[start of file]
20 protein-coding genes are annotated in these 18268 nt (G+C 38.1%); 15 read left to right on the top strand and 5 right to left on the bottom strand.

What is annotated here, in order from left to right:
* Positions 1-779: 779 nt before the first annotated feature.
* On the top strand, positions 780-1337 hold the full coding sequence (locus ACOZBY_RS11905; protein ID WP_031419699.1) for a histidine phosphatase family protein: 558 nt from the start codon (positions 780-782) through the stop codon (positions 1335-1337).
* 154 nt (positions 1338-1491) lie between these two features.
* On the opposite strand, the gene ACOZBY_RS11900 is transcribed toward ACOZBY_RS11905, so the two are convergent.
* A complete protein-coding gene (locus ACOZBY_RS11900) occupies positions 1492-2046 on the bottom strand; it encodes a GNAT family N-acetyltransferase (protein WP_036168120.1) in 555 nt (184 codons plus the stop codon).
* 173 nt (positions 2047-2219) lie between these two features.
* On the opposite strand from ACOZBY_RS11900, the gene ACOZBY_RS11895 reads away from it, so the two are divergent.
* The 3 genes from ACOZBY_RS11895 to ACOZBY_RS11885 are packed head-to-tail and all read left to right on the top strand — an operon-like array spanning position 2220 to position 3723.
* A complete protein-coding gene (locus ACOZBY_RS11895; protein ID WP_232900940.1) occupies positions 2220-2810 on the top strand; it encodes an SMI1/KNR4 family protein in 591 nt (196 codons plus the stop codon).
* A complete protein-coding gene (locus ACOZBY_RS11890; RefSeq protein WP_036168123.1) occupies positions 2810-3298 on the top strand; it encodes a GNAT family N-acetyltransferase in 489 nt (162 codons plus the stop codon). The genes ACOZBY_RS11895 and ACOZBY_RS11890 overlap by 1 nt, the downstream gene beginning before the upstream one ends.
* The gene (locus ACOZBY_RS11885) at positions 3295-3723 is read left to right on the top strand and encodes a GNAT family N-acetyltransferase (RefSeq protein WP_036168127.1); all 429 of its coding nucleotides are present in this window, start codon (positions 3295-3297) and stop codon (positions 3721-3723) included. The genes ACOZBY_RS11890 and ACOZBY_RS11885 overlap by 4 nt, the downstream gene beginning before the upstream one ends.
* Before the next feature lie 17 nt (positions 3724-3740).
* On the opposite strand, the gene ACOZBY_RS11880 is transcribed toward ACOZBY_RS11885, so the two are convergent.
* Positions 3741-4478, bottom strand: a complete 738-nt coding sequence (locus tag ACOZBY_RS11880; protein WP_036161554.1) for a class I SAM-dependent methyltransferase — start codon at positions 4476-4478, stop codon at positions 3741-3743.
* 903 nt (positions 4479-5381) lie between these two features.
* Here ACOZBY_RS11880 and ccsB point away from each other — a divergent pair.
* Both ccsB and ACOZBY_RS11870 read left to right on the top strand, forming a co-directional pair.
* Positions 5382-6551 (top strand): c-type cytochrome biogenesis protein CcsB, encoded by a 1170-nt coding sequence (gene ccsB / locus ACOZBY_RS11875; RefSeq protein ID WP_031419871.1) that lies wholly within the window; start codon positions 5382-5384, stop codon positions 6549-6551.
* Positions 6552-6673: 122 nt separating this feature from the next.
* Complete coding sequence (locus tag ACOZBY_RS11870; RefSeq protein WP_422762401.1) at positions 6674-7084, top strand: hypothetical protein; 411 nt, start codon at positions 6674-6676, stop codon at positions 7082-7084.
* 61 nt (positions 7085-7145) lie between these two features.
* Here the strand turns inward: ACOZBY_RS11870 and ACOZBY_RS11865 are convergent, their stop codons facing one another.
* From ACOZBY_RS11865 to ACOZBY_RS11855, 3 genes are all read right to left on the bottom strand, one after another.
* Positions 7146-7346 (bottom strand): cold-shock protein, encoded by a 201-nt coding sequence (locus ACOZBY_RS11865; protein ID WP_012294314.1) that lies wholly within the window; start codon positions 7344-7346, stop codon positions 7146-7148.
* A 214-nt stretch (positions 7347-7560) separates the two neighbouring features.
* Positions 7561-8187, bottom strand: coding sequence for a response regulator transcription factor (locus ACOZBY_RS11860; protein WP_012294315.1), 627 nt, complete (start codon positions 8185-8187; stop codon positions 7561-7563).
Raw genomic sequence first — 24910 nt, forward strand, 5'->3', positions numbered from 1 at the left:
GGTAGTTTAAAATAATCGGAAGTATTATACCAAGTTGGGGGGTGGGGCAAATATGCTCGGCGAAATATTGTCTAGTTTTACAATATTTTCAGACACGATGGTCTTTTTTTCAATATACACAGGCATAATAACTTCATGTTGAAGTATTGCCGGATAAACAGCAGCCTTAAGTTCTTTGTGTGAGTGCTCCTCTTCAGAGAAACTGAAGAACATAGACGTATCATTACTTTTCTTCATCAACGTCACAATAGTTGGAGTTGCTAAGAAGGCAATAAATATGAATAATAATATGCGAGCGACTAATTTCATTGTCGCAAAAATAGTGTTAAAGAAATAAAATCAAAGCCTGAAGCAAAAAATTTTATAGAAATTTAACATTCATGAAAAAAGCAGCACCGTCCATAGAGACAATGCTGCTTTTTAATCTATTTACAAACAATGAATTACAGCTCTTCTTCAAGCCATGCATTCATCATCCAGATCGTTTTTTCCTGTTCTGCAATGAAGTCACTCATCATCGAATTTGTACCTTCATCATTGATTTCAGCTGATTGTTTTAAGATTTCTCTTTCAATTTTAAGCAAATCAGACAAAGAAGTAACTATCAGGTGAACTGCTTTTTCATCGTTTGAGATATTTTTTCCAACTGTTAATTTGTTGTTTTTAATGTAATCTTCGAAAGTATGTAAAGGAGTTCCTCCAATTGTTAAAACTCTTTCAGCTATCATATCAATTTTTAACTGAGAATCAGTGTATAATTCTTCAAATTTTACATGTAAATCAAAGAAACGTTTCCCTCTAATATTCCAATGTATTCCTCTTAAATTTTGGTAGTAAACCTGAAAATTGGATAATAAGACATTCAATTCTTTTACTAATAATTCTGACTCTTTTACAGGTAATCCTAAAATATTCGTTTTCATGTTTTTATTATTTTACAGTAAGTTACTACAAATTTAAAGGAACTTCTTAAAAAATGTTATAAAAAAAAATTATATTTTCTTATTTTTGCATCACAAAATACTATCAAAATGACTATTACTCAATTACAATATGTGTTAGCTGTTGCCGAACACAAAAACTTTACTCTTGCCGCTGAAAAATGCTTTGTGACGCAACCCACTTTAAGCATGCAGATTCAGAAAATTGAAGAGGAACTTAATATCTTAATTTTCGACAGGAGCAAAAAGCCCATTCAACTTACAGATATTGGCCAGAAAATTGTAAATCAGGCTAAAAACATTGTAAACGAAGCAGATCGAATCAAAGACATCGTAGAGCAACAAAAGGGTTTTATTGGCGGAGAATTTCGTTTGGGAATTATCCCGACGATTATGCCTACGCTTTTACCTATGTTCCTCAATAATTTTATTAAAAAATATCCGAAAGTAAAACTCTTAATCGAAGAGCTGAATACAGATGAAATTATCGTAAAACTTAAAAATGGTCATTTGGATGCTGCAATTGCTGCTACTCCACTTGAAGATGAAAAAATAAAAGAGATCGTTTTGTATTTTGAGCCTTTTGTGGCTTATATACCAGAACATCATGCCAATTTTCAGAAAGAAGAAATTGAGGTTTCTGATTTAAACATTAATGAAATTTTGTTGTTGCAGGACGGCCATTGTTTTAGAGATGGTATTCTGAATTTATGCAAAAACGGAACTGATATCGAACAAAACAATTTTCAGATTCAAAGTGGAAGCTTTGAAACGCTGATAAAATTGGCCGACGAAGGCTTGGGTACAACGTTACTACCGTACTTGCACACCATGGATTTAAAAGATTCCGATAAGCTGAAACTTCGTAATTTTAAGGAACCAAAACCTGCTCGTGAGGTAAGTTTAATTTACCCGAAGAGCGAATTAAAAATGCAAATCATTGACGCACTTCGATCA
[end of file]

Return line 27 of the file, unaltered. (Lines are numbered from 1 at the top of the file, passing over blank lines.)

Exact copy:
* A 214-nt stretch (positions 7347-7560) separates the two neighbouring features.